Saturday, December 13, 2014

The Care and Handling of Your Introvert

  1. Never feed them after midnight.
  2. Never get them wet.
Wait, wrong movie.

I've noticed new trend all throughout my Facebook news feed. Apparently it is now cool to be an introvert. Where were these articles proclaiming the badassery of the average introvert when I was in school? Where were the lists of top ten things everyone needs to know about introverts then? I would have eaten fewer lunches by myself if people had know how secretly awesome my weird personality quirk was. Or maybe I wouldn't and that would have been okay too, because I was the super cool introvert that just needed her space to regroup and recharge. 

Let me tell you though, as completely steller - is that still a word?- as being an introvert is, it's also 100% exhausting right now. The witchling and I are staying with The Fam whilst DH finishes up the house. Out of Town Fam is ALSO staying here for the holidays, which is actually very exciting. The witchling is always just right there, which is still great in my new mommy phase. 

My alone time to regroup and recharge? A 5 minute trip to the store to get a drink maybe once a day.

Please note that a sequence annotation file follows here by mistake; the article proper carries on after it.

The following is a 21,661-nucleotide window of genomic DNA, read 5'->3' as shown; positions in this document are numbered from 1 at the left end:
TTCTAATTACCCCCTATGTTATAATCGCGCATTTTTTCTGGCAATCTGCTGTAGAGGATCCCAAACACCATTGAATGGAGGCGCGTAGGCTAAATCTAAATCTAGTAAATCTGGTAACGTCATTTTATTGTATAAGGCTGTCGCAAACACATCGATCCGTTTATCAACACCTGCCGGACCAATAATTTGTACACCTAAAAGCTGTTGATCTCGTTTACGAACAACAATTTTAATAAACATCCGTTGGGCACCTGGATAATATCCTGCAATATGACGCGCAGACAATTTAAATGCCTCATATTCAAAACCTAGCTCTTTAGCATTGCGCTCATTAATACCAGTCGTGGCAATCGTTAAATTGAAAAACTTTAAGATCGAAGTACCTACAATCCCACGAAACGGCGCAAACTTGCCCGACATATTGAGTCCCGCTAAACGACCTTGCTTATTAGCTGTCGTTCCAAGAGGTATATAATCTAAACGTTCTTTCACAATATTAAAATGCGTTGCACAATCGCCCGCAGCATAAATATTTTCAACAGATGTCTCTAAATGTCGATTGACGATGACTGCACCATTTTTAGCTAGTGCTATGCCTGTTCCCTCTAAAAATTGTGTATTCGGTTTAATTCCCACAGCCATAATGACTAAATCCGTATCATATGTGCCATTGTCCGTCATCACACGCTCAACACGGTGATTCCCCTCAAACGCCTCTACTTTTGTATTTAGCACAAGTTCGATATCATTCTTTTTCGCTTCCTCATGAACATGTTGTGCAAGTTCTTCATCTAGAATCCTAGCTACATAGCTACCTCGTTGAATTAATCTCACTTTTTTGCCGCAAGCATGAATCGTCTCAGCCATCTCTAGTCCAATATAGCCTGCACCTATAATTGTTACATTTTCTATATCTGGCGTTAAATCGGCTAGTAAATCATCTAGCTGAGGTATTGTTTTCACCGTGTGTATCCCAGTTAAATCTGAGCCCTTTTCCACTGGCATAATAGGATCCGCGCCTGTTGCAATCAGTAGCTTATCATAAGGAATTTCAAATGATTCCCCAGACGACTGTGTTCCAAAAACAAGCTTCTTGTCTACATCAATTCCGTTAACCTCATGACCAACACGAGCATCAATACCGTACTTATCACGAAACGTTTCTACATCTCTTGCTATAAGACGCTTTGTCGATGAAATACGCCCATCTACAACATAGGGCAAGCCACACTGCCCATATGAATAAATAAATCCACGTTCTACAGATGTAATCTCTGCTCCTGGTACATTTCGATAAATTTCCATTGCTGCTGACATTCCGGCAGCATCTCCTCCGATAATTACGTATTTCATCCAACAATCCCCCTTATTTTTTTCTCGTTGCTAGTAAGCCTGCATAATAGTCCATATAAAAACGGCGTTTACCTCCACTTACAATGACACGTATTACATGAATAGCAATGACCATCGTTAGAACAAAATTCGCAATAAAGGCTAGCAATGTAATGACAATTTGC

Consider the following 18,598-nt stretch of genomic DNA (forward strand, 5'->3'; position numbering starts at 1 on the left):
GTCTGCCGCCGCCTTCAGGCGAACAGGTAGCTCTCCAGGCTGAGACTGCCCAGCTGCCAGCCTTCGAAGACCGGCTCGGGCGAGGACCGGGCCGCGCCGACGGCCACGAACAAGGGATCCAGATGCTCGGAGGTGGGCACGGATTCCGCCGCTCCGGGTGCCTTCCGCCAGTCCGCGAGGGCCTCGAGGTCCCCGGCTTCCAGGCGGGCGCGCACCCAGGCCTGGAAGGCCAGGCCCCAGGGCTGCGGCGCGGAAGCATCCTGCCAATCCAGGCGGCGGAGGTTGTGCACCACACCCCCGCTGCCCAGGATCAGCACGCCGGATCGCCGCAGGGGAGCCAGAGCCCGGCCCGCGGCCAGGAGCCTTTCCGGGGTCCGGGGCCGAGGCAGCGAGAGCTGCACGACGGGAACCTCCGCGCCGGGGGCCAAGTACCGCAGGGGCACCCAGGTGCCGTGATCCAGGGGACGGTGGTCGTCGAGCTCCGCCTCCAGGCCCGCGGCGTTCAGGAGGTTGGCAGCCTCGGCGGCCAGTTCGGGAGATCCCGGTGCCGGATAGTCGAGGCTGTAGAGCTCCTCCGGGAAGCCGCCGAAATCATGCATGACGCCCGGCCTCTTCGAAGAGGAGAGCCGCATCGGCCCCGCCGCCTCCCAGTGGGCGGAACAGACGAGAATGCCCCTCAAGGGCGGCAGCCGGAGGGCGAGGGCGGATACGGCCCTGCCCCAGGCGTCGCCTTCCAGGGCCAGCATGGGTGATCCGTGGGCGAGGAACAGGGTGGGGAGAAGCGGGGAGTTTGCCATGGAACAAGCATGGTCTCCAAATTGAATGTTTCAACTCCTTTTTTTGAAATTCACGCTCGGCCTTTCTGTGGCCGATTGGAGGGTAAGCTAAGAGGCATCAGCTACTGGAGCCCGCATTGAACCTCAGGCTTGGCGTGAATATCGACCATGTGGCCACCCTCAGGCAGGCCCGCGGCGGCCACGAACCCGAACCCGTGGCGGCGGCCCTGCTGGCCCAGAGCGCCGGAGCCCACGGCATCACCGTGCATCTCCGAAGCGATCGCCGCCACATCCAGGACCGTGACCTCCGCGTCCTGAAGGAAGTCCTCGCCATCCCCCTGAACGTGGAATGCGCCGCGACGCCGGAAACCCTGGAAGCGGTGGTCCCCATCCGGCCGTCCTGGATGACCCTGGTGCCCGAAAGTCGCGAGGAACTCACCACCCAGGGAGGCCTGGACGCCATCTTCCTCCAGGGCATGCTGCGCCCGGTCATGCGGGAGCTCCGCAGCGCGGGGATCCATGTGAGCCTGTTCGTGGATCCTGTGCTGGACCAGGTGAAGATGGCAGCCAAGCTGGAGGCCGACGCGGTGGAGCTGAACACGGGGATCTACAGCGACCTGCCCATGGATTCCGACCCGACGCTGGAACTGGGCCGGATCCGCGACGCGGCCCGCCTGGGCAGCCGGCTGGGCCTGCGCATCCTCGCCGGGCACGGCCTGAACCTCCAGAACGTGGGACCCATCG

With all the lists and all the blogs and all the articles it's still hard for everyone to understand how hard it is to just hang out with people. Or how tiring it is to feel like you have to be "on" all the time, to smile, not to let your face fall into resting bitch face because then you have the go around of "What's wrong?" and "Is everything okay?" because these people are fantastic and genuinely care about you.  
So you can totally feed us after midnight, I prefer poptarts, but I'm not going to make a list of all the ways to help your introvert friends, or how to spot us like we're some mythical, magical creature or a majestic whale off the coast of Washington state. There are plenty of blog posts out there if that's what you're looking for. I swear, just google introvert. Like I said, we're totally "in" right now.

I have noticed how my introvert-with-social-anxieties-ness reflects in my magical life.

I tend to do my work at night, usually late, because of that stillness in the world that lets you believe, even for just a moment, that you are the only person alive. I can fully breathe in that moment, fully let go without worrying about having to make small talk, or having to remember to keep some pleasant look on my face.

Attending events has always been hard for me. I've had to push myself to go, and usually I spend the whole drive there feeling like I'm going to throw up and wanting to bail out of the car like some action movie hero.
Tuck and Roll!